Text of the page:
J.E. Skeets from the No Dunks podcast joins the show as the boys draft their all-time favourite Raptor moments as NBA Top Shots.
J.E. Skeets from the No Dunks podcast joins the show as the boys draft their all-time favourite Raptor moments as NBA Top Shots.
CEO Will Shu said he is 'mindful of the uncertain impact of the lifting of COVID-19 restrictions.'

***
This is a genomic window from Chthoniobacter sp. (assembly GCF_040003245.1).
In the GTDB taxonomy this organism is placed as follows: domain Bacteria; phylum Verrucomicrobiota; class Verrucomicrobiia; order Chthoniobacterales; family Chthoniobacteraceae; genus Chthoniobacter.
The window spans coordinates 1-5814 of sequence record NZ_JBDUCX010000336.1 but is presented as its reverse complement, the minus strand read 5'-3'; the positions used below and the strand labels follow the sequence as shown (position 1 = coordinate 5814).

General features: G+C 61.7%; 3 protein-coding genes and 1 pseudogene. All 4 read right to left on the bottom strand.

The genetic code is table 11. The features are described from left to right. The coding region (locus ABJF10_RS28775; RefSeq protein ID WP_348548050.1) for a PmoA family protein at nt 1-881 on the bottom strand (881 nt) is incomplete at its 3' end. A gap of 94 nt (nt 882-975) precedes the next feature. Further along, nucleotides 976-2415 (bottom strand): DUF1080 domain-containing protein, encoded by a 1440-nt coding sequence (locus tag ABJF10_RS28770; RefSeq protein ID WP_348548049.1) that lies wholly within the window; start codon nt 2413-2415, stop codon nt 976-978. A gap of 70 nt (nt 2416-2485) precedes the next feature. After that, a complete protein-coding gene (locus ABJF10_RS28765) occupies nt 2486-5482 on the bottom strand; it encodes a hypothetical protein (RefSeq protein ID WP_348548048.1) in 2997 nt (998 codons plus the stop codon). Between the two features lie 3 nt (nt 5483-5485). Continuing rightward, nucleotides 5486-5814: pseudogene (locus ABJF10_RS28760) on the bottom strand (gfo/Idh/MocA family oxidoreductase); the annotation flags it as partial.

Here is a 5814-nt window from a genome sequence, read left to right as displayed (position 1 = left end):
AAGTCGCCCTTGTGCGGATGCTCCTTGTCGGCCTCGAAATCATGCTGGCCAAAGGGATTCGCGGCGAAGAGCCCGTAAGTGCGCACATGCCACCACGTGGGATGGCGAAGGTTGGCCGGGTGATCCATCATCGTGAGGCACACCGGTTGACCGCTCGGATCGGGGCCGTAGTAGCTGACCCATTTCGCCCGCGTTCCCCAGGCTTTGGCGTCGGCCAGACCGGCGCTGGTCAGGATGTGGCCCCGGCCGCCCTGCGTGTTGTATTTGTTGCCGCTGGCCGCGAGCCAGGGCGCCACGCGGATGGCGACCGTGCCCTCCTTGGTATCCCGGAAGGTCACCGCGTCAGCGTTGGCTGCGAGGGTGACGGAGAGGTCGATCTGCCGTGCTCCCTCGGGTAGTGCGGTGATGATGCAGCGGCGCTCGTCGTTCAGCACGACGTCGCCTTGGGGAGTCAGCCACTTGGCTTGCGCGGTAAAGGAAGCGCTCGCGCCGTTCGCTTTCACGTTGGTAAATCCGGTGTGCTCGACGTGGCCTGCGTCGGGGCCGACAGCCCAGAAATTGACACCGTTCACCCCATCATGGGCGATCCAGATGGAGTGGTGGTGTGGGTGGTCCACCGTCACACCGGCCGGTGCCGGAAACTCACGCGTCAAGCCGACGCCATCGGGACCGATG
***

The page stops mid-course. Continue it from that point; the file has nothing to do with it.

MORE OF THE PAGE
Dublin, April 15, 2021 (GLOBE NEWSWIRE) -- The "Specialty Paper Market Size, Share, Demand By Product Type, By Raw Material Type, By Application, By Regions, And Segment Forecasts To 2027" report has been added to ResearchAndMarkets.com's offering. The Global Specialty Paper Market size was valued at USD 27.24 billion in 2019 and is estimated to generate USD 36.77 billion in terms of annual remunerations, exhibiting a CAGR of 3.8% through 2027. The rapid growth of the logistics and e-commerce business, along with technological advancements in the packaging mechanisms and equipment, are key factors driving specialty papers market growth.Specialty papers are manufactured or subsequently transformed as per specific application by coating it with pulp chemicals. They are ideal for a wide range of applications, such as coffee filters, paper currency, insulation paper, decor papers, carbonless copy paper, and others. Growing product demand for e-commerce applications, including storage, transportation, and packaging, is likely to supplement specialty paper market share. Additionally, the expanding product application scope in printing and decorating invitations will also foster industry size through 2027.The leading industry players are offering specialty printing papers, specialty tissue papers, cardstock paper, and other new and innovative solutions as per end-user requirements. The growing consumption of consumer goods buoyed by the expansion of the logistics and e-commerce business is poised to offer lucrative growth opportunities to the specialty papers market over the coming years. Further key findings from the report suggest Based on product type, the kraft paper segment is forecast to exhibit a growth rate of 4.4% through 2027. The robust growth can be attributed to the high product demand for food packaging along with the expansion of retail infrastructure in developing nations across the globe.The decor paper segment accounted for a majority of the specialty papers market share in 2019, both in terms of revenue and volume, and is estimated to witness exponential growth over the analysis period on account of extensive product applications in furniture, flooring surfaces, and paneling.On the basis of raw material, the filler segment held nearly 30.3% of the global specialty paper market share in 2019 and is forecast to account for significant revenue generation through 2027.Based on application, the printing & publishing segment is set to witness major growth through 2027 due to the extensive application of specialty paper in currency, postage stamp, cheque paper, and security papers.The packaging & labeling segment held 25% of the specialty papers market revenue share in 2019 and is projected to witness notable growth over the analysis period.In the regional landscape, the APAC region is forecast to exhibit a CAGR of 6% over the forecast period on account of rapid industrialization and population explosion in the region. The growth of the real estate sector in emerging countries like China and India is propelling product demand due to its extensive scope in electrical wiring applications.Europe is anticipated to register a growth rate of 2.2% over the analysis period. Europe is one of the largest exporters of paper in the world. Additionally, the expansion of packaging & product distribution channels, along with the growing trend of online shopping in the region, may support industry growth over the coming years.Key players contributing to the global specialty chemicals market share are Asia Pulp & Paper Co. Limited, Michelman Inc, Nippon Paper Group, Domtar Corporation, International Paper, Stora Enso, Mondi Plc, Oji Holdings Corporation, WestRock, ITC Ltd, and Fedrigoni, among others.These industry players are focusing on product innovation and development in order to gain a competitive edge over other competitors. For instance, Mitsubishi HiTec Paper Europe GmbH launched two new technologies and a wide range of coated specialty papers in August 2019 to cater to the growing product demand from the packaging and label market. Key Topics Covered: Chapter 1. Market Synopsis1.1. Market Definition1.2. Research Scope & Premise1.3. Methodology1.4. Market Estimation TechniqueChapter 2. Executive Summary2.1. Summary Snapshot, 2019-2027Chapter 3. Indicative MetricsChapter 4. Specialty Paper Market Segmentation & Impact Analysis4.1. Market Material Segmentation Analysis4.2. Industrial Outlook4.2.1. Market indicators analysis4.2.2. Market drivers analysis188.8.131.52. Increasing globalization184.108.40.206. Growth in the e-commerce sector220.127.116.11. Increase in packaging technologies in the foodservice business to protect it from the COVID-19 virus18.104.22.168. Demand for Specialty Paper in developing countries22.214.171.124. Ban on plastic bags4.2.3. Market restraints analysis126.96.36.199. Carbon emission188.8.131.52. Deforestation184.108.40.206. Labor crisis in the COVID-19 pandemic4.3. Technological Insights4.4. Regulatory Framework4.5. ETOP Analysis4.6. Porter's Five Forces Analysis4.7. Competitive Metric Space Analysis4.8. Price trend Analysis4.9. Customer MappingChapter 5. Specialty Paper By Product Type Insights & Trends5.1. Product Type Dynamics & Market Share, 2019 & 20275.2. Packaging Paper5.3. Printing Paper5.4. Decor5.5. Release Liner5.6. Kraft5.7. Thermal5.8. Carbonless5.9. OthersChapter 6. Specialty Paper By Raw Material Type Insights & Trends6.1. Raw Material Type Dynamics & Market Share, 2019 & 20276.2. Fillers6.4. Pulp6.5. Coatings6.6. Additives6.7. OthersChapter 7. Specialty Paper By Application Insights & Trends7.1. Application Dynamics & Market Share, 2019 & 20277.2. Construction7.3. Printing7.4. Industrial7.5. Packaging7.6. Labeling7.7. MedicalChapter 8. Specialty Paper Market Regional Outlook8.1. Specialty Paper Market share By Region, 2019 & 2027Chapter 9. Competitive Landscape9.1. Market Revenue Share By Manufacturers9.2. Manufacturing Cost Breakdown Analysis9.3. Mergers & Acquisitions9.4. Market positioning9.5. Strategy Benchmarking9.6. Vendor LandscapeChapter 10. Company Profiles Domtar CorporationInternational PaperNippon Paper GroupMondi PlcStora EnsoITC LtdOji Holdings CorporationMichelman IncWestRockAsia Pulp & Paper Co. LimitedNeenah Inc.Hobby LobbyMichaels Stores Inc.VistaprintPaper SourceInternational PaperFedrigoni For more information about this report visit https://www.researchandmarkets.com/r/ejnqtn CONTACT: CONTACT: ResearchAndMarkets.com Laura Wood, Senior Press Manager firstname.lastname@example.org For E.S.T Office Hours Call 1-917-300-0470 For U.S./CAN Toll Free Call 1-800-526-8630 For GMT Office Hours Call +353-1-416-8900